Buckhurst Hill County High School opened its doors on 15th September 1938. A shiny new grammar school sitting in the Roding Valley, half way between the railway stations of Buckhurst Hill and Chigwell.
Just over 50 years later, having undergone a transformation to comprehensive education during the mid 1970s, the school closed in 1989. Some argue that the closure was one year later - in fact the fifth form pupils who were there during the 1989-90 school year were by then officially part of Roding Valley High and remained at the Roding Lane site for their examination year.
During its fifty year history, around 5,000 boys were educated, and more than 300 staff employed at the school. As a grammar school, Buckhurst Hill CHS remained one of the most over-subscribed schools in the county, in days when school league tables were unheard of. Pupils travelled from long distances in many cases involving tortuous travelling arrangements.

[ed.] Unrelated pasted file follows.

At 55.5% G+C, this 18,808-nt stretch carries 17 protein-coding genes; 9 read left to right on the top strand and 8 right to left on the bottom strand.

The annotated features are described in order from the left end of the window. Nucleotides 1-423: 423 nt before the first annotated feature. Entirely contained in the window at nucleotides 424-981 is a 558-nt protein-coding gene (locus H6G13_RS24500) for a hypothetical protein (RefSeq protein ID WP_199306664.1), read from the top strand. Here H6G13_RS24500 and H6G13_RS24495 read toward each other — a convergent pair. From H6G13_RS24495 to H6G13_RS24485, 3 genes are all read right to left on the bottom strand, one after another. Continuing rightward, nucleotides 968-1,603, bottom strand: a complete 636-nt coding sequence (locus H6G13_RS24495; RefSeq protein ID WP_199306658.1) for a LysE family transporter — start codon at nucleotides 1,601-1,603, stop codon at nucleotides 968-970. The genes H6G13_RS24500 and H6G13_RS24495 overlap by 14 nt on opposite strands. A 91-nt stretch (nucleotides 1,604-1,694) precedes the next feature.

Two headmasters led the school for well over 90% of its existence. These two men were very different from each other in many ways, and much has been written about their qualities in the columns of Old Buckwellians News. They both had success in selecting some highly talented and dedicated staff. The success of the Old Bucks network is largely down to the respect held for the staff by their former pupils.
LONG SERVING STAFF TOAST THE SCHOOL ON CLOSING IN 1989
Eventually, a full history of the school will be compiled in the following pages.
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